Despite these institutional changes, there has of yet been little hard evidence to dispel the notion that they will not result in any meaningful change. There is a deep-seated suspicion that each new administration comes to power promising reform, but that politics and vested interests triumph over reform.
An important element in overcoming this suspicion and securing needed public support for institutional reform is greater transparency and inclusion of civil society in reform efforts. Again, we have some experience indicating movement in the right direction. For example, the government of Panama invited TI to participate in the oversight of the privatization of the state-owned telecommunications system. The City of Buenos Aires has agreed to work with TI in providing civil society oversight of the contracting for construction of an extension of the subway system. But, there is still inadequate inclusion of civil society on a regular basis in government processes of policy formulation and decision-making. There is still inadequate access to information on a timely basis.
The OAS has played an important role in promoting greater public participation. They have made a place at the table for civil society at many of their meetings and workshops that will hopefully encourage similar inclusiveness of civil society in the discussion and design of national anti-corruption programs at the country level.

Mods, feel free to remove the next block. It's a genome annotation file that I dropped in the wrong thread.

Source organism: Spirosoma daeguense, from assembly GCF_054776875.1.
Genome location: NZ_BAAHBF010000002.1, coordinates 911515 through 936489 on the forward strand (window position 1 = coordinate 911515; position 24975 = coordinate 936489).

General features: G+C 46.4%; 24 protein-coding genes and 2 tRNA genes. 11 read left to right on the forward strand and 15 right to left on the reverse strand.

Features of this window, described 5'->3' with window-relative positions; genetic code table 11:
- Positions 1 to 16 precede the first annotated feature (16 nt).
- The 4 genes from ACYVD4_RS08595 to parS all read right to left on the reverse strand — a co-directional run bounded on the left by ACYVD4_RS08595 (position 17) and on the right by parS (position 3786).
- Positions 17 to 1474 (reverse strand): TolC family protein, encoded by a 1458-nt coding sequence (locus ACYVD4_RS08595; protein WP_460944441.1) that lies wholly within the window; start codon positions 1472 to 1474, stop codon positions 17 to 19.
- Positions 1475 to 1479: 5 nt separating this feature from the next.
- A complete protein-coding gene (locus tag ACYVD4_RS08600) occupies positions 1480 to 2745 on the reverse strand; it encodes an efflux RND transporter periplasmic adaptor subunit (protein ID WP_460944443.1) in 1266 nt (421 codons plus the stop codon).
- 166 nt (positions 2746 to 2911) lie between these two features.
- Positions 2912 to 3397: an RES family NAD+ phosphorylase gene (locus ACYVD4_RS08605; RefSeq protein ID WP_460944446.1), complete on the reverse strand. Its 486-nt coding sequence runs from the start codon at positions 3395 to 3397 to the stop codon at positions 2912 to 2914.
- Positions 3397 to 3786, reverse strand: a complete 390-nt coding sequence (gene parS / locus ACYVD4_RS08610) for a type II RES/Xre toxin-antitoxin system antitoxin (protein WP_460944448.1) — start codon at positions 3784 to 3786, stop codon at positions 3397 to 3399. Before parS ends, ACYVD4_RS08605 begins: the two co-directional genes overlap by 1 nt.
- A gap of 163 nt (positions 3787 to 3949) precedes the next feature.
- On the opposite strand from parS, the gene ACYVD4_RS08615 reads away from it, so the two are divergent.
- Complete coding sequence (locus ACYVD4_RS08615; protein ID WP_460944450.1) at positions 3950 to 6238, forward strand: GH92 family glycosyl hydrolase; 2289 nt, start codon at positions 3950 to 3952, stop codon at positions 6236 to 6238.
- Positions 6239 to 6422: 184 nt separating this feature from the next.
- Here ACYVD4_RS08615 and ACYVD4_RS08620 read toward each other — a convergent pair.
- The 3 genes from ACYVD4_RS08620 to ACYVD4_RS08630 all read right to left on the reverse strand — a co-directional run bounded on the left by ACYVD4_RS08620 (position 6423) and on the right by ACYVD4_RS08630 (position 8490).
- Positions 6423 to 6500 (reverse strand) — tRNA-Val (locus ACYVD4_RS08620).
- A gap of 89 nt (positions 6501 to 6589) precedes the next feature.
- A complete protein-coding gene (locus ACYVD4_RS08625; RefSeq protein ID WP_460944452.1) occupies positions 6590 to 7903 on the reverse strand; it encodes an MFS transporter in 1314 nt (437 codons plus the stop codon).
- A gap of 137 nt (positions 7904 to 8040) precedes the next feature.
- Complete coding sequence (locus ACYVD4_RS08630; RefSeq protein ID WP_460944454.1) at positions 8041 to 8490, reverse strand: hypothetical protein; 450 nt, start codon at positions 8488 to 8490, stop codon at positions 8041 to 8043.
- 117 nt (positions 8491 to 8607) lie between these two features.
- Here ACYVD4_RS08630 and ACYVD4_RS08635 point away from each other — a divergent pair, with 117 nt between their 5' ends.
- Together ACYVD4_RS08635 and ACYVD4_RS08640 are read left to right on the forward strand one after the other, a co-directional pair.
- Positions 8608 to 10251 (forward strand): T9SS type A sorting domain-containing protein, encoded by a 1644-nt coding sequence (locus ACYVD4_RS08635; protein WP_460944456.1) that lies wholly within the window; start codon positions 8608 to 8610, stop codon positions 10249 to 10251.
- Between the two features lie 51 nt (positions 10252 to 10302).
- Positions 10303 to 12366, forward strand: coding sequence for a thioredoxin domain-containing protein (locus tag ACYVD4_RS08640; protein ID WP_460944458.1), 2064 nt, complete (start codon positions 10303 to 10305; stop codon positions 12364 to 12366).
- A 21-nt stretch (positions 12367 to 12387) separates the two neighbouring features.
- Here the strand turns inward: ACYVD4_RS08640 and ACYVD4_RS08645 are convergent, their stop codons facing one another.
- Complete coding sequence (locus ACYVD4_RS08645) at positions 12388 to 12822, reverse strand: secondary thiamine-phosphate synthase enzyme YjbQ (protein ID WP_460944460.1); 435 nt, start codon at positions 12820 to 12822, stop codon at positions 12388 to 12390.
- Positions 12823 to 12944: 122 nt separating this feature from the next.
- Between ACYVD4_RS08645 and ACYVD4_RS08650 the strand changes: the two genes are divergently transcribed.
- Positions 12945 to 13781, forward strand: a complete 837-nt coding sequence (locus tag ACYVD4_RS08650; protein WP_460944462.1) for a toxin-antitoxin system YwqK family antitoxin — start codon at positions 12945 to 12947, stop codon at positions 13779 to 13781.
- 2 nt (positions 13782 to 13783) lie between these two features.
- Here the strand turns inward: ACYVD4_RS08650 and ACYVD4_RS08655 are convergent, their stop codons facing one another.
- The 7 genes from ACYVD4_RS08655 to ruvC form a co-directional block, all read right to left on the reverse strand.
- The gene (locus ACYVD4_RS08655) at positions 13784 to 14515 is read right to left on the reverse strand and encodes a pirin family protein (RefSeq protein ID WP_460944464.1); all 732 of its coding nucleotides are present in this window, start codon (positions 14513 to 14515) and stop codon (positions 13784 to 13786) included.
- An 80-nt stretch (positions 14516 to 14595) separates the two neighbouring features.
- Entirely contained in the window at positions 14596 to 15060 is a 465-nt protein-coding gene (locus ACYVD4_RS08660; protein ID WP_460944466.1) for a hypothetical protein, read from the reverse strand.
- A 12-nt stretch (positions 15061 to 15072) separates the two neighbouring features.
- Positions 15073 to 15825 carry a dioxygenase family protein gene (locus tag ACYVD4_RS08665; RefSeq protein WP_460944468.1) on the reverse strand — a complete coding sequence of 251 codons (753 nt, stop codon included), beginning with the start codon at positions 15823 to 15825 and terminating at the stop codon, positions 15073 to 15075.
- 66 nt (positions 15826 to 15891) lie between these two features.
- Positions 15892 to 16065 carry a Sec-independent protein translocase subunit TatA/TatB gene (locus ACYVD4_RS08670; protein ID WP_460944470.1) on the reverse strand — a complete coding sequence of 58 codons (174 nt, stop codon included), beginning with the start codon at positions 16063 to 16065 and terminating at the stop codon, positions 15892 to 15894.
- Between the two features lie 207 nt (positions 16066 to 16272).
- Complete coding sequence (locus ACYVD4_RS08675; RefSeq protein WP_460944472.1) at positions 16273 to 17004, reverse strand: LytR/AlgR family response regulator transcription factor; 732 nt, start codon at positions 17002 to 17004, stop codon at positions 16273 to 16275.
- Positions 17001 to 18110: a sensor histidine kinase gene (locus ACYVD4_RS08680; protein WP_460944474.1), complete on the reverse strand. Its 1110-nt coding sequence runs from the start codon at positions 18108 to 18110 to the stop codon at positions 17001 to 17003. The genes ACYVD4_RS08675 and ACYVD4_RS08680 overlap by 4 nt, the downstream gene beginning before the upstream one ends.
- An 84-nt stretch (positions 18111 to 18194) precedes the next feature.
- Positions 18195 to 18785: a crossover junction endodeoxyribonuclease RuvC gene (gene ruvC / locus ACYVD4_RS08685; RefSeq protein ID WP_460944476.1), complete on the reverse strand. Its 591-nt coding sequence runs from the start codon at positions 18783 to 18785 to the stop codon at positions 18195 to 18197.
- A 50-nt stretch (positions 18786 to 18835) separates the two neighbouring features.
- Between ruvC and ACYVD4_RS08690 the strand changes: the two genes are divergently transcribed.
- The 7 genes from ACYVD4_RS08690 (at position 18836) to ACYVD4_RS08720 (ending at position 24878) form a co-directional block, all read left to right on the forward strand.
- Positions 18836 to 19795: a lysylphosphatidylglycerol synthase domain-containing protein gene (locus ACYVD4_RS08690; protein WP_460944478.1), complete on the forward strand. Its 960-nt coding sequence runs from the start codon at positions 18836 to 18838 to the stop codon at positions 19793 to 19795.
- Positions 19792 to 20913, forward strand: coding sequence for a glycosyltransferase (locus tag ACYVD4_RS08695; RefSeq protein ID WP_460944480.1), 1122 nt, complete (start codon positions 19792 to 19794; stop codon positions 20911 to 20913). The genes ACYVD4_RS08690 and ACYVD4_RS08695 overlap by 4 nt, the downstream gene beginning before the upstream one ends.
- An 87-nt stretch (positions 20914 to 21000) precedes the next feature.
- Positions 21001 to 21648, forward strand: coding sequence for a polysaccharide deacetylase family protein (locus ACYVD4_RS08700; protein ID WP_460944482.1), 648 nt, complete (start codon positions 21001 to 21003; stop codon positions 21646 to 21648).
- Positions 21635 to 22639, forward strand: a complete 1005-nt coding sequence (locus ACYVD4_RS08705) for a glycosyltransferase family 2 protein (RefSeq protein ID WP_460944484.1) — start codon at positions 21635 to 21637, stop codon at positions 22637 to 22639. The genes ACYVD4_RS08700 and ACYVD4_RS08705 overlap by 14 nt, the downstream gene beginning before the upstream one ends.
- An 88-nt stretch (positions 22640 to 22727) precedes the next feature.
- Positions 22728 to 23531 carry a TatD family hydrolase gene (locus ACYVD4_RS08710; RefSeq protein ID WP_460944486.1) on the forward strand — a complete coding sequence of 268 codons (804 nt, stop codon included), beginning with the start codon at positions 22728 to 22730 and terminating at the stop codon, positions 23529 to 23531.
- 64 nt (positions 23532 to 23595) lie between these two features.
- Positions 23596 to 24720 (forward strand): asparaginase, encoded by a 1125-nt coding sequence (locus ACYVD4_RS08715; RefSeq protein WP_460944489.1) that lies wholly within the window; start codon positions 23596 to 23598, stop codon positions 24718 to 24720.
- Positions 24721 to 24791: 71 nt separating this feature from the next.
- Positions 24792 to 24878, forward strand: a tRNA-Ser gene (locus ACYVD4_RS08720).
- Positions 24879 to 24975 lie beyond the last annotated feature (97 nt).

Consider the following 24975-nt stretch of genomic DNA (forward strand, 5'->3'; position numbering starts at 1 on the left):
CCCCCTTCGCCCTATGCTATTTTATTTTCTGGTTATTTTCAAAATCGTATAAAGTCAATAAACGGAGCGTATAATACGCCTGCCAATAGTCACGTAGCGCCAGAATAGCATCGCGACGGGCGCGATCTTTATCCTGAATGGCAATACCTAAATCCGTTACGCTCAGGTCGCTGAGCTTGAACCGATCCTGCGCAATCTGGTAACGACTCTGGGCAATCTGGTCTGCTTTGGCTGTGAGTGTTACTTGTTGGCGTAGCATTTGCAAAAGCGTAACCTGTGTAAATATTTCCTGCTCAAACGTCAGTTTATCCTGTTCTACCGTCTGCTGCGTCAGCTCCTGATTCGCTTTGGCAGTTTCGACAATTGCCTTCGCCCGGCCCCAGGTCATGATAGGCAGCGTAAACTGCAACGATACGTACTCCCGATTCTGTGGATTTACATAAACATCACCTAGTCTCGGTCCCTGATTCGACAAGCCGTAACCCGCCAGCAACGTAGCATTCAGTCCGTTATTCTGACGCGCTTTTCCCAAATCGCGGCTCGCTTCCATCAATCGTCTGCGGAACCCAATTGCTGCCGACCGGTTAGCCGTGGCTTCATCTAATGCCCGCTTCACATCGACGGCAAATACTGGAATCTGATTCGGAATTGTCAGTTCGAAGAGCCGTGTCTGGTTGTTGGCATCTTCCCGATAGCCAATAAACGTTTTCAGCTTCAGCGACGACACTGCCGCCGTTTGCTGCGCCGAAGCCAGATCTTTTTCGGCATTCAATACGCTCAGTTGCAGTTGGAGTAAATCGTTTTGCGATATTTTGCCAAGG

The OAS has also promoted implementation of the OAS Anti– Corruption Convention through national workshops. These workshops are useful first steps in raising public awareness about the Convention and providing expertise. Unfortunately, there is no OAS institutional mechanism to ensure continuity, and to follow-up on a regular basis, of how countries are proceeding with implementation.
The Inter-American Development Bank (IDB) has also made a significant contribution by adopting revised procurement guidelines with strong anti-corruption elements. It has also agreed to permit borrowers to require anti-bribery undertakings in bank-financed projects and it is supporting a wide range of in-country programs to improve governance.
III. RECOMMENDATIONS FOR MATCHING EXPECTATIONS TO REALITY
This overview of some of the reforms that are underway reflects the considerable progress that has been made in just a few years, particularly for those who have viewed corruption as too pervasive and entrenched to overcome. But, there are those who continue to doubt the effectiveness of legal remedies to change entrenched practices and vested interests.
There must be hard evidence of meaningful reform in the short– term and, as Mack McLarty put it, “sustained engagement” so that by the Canada Summit in 2001 we have aligned expectations with reality-or reality to expectations. I would like to conclude with a few recommendations as to next steps to help reach that goal.